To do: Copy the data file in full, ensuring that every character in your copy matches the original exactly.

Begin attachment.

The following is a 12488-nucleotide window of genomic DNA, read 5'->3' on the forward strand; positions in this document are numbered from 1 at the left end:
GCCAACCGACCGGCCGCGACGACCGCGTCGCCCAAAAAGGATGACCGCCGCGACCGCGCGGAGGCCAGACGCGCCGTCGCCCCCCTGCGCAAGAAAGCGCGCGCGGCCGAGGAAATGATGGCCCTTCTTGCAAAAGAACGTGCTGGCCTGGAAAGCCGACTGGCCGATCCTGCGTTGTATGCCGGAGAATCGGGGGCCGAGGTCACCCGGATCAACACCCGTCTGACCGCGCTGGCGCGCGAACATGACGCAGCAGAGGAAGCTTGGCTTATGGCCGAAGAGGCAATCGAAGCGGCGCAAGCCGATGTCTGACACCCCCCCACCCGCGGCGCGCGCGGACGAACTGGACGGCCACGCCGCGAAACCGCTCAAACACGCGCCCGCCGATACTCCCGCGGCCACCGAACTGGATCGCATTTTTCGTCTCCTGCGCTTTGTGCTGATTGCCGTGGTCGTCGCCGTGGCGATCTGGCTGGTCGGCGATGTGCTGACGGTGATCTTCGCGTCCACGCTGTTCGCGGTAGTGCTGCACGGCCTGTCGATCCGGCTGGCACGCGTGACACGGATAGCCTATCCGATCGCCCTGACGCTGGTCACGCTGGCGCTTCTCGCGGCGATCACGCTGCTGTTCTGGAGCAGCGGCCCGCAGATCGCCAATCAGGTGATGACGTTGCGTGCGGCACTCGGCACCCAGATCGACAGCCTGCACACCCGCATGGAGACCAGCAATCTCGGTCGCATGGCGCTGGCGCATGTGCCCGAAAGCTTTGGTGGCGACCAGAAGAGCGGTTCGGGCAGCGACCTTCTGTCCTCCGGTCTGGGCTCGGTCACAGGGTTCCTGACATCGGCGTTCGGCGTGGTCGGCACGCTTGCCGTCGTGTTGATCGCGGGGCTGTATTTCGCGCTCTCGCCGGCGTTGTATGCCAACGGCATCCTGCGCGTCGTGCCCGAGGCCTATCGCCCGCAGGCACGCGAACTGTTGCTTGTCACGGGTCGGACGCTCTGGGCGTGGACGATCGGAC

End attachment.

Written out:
The following is a 12488-nucleotide window of genomic DNA, read 5'->3' on the forward strand; positions in this document are numbered from 1 at the left end:
GCCAACCGACCGGCCGCGACGACCGCGTCGCCCAAAAAGGATGACCGCCGCGACCGCGCGGAGGCCAGACGCGCCGTCGCCCCCCTGCGCAAGAAAGCGCGCGCGGCCGAGGAAATGATGGCCCTTCTTGCAAAAGAACGTGCTGGCCTGGAAAGCCGACTGGCCGATCCTGCGTTGTATGCCGGAGAATCGGGGGCCGAGGTCACCCGGATCAACACCCGTCTGACCGCGCTGGCGCGCGAACATGACGCAGCAGAGGAAGCTTGGCTTATGGCCGAAGAGGCAATCGAAGCGGCGCAAGCCGATGTCTGACACCCCCCCACCCGCGGCGCGCGCGGACGAACTGGACGGCCACGCCGCGAAACCGCTCAAACACGCGCCCGCCGATACTCCCGCGGCCACCGAACTGGATCGCATTTTTCGTCTCCTGCGCTTTGTGCTGATTGCCGTGGTCGTCGCCGTGGCGATCTGGCTGGTCGGCGATGTGCTGACGGTGATCTTCGCGTCCACGCTGTTCGCGGTAGTGCTGCACGGCCTGTCGATCCGGCTGGCACGCGTGACACGGATAGCCTATCCGATCGCCCTGACGCTGGTCACGCTGGCGCTTCTCGCGGCGATCACGCTGCTGTTCTGGAGCAGCGGCCCGCAGATCGCCAATCAGGTGATGACGTTGCGTGCGGCACTCGGCACCCAGATCGACAGCCTGCACACCCGCATGGAGACCAGCAATCTCGGTCGCATGGCGCTGGCGCATGTGCCCGAAAGCTTTGGTGGCGACCAGAAGAGCGGTTCGGGCAGCGACCTTCTGTCCTCCGGTCTGGGCTCGGTCACAGGGTTCCTGACATCGGCGTTCGGCGTGGTCGGCACGCTTGCCGTCGTGTTGATCGCGGGGCTGTATTTCGCGCTCTCGCCGGCGTTGTATGCCAACGGCATCCTGCGCGTCGTGCCCGAGGCCTATCGCCCGCAGGCACGCGAACTGTTGCTTGTCACGGGTCGGACGCTCTGGGCGTGGACGATCGGAC